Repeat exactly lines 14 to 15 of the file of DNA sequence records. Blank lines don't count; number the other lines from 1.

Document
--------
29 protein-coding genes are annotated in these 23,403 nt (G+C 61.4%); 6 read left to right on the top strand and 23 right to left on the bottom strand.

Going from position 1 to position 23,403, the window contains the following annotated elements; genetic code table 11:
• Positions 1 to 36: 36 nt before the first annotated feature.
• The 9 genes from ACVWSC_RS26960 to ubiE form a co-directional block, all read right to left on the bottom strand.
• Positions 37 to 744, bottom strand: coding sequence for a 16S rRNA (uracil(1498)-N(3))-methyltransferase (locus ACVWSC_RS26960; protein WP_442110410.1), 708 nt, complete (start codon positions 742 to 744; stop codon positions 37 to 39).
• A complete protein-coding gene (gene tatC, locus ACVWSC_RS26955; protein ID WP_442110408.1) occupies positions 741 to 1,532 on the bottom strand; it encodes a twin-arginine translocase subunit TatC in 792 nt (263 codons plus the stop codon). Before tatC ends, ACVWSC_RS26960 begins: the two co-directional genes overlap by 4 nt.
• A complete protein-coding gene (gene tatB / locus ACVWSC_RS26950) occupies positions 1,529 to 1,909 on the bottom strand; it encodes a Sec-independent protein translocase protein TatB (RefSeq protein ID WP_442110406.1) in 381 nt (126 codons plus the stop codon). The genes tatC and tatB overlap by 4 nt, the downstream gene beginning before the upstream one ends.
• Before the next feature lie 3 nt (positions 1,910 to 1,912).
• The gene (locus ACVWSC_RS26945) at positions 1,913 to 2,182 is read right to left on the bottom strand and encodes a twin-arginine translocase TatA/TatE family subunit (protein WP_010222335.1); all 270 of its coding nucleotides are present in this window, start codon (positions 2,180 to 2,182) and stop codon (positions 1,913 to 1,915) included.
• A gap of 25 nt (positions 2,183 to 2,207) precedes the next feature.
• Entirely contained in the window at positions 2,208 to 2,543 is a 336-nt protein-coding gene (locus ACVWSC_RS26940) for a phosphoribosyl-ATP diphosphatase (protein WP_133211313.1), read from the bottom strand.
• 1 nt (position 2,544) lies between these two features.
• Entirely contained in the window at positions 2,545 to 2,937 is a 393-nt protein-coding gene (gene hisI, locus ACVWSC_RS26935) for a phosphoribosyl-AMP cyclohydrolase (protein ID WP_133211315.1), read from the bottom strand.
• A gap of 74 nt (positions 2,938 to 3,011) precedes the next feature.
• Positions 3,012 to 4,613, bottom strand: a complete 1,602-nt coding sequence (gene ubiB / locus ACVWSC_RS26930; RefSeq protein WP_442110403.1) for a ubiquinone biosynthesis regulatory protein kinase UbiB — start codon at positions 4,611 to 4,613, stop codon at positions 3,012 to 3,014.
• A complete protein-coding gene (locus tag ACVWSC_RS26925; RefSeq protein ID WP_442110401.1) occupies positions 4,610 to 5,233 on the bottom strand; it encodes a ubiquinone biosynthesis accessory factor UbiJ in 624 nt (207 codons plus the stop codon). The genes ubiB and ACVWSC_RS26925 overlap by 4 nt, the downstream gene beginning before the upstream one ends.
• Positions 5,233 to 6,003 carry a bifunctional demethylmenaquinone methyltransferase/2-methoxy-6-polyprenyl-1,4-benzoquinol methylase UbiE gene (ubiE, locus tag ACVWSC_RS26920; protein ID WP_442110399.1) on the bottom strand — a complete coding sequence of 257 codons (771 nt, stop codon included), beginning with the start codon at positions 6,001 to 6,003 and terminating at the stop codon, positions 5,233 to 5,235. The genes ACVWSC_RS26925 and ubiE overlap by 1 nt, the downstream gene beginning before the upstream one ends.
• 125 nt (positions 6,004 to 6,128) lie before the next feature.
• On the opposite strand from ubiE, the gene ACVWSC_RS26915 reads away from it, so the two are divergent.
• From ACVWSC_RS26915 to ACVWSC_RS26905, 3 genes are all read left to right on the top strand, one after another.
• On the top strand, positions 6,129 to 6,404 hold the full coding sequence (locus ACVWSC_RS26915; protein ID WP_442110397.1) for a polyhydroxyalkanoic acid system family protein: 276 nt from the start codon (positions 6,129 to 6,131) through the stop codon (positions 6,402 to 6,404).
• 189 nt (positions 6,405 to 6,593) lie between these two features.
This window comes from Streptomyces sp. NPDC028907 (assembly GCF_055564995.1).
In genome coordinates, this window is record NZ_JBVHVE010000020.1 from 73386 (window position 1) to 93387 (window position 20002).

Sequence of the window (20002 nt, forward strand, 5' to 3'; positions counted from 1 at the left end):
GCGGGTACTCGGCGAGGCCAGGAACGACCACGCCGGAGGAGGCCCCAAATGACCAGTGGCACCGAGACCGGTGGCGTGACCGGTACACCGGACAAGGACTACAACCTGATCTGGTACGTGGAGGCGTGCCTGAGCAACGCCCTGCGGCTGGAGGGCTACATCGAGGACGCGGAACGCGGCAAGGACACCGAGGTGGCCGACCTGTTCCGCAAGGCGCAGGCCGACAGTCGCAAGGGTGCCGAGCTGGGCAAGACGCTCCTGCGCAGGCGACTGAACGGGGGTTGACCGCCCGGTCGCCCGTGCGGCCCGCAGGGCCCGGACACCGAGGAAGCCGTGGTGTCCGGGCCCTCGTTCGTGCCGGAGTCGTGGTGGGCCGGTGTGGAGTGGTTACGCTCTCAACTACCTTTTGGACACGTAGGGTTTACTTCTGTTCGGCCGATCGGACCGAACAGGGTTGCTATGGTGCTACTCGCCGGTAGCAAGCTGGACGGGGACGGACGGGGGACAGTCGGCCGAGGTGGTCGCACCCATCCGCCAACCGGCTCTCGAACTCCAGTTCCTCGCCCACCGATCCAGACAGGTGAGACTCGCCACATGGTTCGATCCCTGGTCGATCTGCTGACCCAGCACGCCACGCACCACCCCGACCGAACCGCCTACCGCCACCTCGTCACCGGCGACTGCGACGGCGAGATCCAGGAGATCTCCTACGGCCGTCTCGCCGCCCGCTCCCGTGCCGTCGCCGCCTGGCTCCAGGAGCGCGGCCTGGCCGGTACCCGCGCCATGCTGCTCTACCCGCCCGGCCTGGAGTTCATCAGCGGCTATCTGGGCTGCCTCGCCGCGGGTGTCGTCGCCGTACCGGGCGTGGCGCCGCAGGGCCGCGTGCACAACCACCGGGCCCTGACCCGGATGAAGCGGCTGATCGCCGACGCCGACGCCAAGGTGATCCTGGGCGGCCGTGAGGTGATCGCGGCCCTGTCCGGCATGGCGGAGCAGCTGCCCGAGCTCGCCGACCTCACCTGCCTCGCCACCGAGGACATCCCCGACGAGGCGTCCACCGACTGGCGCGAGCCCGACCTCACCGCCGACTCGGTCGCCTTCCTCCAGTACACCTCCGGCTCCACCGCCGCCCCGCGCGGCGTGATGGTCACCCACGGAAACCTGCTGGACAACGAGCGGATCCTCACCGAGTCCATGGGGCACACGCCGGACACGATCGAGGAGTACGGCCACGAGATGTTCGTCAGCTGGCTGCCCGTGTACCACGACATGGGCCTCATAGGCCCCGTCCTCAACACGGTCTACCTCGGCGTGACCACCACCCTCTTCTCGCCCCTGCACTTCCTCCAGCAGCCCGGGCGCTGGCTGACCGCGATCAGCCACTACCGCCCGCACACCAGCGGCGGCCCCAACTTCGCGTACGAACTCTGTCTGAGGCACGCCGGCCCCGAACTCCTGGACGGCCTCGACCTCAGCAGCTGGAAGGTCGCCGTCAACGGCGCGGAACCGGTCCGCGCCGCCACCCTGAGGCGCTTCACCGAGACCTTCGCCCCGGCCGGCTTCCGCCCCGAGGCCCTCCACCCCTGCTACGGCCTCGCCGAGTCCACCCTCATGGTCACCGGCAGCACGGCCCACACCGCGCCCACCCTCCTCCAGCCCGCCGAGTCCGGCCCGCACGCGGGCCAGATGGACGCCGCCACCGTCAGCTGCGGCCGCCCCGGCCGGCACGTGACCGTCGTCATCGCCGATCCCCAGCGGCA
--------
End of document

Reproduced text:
• A gap of 74 nt (positions 2,938 to 3,011) precedes the next feature.
• Positions 3,012 to 4,613, bottom strand: a complete 1,602-nt coding sequence (gene ubiB / locus ACVWSC_RS26930; RefSeq protein WP_442110403.1) for a ubiquinone biosynthesis regulatory protein kinase UbiB — start codon at positions 4,611 to 4,613, stop codon at positions 3,012 to 3,014.